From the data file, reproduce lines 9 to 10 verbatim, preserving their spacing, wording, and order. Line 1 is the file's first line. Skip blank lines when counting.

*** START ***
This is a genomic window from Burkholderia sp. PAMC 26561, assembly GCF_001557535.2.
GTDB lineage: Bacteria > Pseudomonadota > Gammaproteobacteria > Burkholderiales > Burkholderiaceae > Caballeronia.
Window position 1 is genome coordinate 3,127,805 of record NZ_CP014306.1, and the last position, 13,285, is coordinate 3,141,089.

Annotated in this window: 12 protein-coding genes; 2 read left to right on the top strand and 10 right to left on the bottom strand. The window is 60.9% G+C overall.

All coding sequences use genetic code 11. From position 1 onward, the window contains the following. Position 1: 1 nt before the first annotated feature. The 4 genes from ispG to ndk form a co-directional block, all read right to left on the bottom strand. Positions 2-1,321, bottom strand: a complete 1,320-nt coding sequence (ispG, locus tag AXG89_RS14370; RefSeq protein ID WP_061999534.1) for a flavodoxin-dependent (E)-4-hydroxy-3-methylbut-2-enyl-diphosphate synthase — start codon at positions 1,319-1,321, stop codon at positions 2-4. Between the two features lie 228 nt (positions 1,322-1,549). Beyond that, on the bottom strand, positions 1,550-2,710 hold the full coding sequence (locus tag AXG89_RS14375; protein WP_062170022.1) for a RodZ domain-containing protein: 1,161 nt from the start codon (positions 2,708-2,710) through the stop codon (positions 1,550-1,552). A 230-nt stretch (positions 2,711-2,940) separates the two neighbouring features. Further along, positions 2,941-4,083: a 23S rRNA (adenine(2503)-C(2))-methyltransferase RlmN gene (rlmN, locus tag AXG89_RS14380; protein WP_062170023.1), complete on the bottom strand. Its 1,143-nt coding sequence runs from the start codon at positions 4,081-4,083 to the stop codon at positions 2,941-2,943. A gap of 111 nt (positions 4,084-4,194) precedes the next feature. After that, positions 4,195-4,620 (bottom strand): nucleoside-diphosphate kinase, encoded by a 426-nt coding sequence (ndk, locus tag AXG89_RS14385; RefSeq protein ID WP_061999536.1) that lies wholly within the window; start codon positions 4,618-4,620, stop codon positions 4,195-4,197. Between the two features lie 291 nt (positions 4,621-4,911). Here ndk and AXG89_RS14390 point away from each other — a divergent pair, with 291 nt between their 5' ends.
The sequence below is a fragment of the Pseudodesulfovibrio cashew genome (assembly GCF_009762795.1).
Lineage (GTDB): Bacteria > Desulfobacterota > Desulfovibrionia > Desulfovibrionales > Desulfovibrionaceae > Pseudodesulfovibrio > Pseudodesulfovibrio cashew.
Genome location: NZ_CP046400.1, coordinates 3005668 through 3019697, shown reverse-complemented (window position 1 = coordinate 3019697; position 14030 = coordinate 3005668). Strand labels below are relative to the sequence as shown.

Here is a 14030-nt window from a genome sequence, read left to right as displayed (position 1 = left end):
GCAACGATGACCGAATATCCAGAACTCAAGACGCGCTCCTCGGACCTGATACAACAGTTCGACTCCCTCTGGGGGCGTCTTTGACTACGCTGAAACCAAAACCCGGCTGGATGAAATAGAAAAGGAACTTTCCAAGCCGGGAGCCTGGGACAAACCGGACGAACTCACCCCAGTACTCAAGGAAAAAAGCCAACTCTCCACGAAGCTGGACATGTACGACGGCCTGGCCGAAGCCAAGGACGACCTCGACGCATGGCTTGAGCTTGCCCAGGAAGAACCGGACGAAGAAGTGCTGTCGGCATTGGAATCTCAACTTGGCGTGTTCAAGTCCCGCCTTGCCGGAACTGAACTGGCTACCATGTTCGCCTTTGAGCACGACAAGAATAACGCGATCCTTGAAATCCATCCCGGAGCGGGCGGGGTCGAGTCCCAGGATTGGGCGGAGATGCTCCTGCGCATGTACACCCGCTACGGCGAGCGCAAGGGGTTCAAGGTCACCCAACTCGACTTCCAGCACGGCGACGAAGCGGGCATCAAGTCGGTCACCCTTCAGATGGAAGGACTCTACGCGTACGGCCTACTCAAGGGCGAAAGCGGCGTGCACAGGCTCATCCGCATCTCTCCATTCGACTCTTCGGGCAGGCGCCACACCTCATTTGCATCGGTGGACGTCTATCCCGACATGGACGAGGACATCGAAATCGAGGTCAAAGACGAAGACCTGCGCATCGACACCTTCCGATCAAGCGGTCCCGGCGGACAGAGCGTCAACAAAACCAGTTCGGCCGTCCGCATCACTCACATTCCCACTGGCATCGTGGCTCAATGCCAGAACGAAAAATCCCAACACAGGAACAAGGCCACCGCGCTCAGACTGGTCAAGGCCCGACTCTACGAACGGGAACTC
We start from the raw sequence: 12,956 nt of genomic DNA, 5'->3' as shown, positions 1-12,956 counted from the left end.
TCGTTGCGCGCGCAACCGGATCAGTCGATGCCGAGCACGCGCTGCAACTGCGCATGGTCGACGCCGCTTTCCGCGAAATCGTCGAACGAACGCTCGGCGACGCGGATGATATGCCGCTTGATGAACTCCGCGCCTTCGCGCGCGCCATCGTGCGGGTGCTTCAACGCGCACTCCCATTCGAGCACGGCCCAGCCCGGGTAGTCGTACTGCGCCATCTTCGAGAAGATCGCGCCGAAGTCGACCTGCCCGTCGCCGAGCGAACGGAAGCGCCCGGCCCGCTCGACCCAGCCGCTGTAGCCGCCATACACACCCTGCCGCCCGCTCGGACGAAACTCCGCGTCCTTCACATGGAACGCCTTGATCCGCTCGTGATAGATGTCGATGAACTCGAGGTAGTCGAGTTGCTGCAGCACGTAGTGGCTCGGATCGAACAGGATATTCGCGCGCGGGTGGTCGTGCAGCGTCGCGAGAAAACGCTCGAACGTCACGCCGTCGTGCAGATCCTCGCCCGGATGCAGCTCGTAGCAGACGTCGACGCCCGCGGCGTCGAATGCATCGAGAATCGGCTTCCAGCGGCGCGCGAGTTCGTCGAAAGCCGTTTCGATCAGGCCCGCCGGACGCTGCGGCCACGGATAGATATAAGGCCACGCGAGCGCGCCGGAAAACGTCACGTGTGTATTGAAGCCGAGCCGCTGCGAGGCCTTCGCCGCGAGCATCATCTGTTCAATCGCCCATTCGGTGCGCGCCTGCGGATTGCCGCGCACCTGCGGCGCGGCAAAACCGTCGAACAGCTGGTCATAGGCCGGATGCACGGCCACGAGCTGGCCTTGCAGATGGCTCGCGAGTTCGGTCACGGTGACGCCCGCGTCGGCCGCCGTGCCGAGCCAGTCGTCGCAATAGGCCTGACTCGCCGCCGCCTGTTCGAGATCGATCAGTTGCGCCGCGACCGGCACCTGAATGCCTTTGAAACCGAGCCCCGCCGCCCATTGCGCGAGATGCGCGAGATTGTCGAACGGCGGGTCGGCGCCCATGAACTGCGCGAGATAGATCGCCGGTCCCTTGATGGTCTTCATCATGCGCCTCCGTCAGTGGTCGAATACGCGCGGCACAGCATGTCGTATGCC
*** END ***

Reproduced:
Here is a 14030-nt window from a genome sequence, read left to right as displayed (position 1 = left end):
GCAACGATGACCGAATATCCAGAACTCAAGACGCGCTCCTCGGACCTGATACAACAGTTCGACTCCCTCTGGGGGCGTCTTTGACTACGCTGAAACCAAAACCCGGCTGGATGAAATAGAAAAGGAACTTTCCAAGCCGGGAGCCTGGGACAAACCGGACGAACTCACCCCAGTACTCAAGGAAAAAAGCCAACTCTCCACGAAGCTGGACATGTACGACGGCCTGGCCGAAGCCAAGGACGACCTCGACGCATGGCTTGAGCTTGCCCAGGAAGAACCGGACGAAGAAGTGCTGTCGGCATTGGAATCTCAACTTGGCGTGTTCAAGTCCCGCCTTGCCGGAACTGAACTGGCTACCATGTTCGCCTTTGAGCACGACAAGAATAACGCGATCCTTGAAATCCATCCCGGAGCGGGCGGGGTCGAGTCCCAGGATTGGGCGGAGATGCTCCTGCGCATGTACACCCGCTACGGCGAGCGCAAGGGGTTCAAGGTCACCCAACTCGACTTCCAGCACGGCGACGAAGCGGGCATCAAGTCGGTCACCCTTCAGATGGAAGGACTCTACGCGTACGGCCTACTCAAGGGCGAAAGCGGCGTGCACAGGCTCATCCGCATCTCTCCATTCGACTCTTCGGGCAGGCGCCACACCTCATTTGCATCGGTGGACGTCTATCCCGACATGGACGAGGACATCGAAATCGAGGTCAAAGACGAAGACCTGCGCATCGACACCTTCCGATCAAGCGGTCCCGGCGGACAGAGCGTCAACAAAACCAGTTCGGCCGTCCGCATCACTCACATTCCCACTGGCATCGTGGCTCAATGCCAGAACGAAAAATCCCAACACAGGAACAAGGCCACCGCGCTCAGACTGGTCAAGGCCCGACTCTACGAACGGGAACTC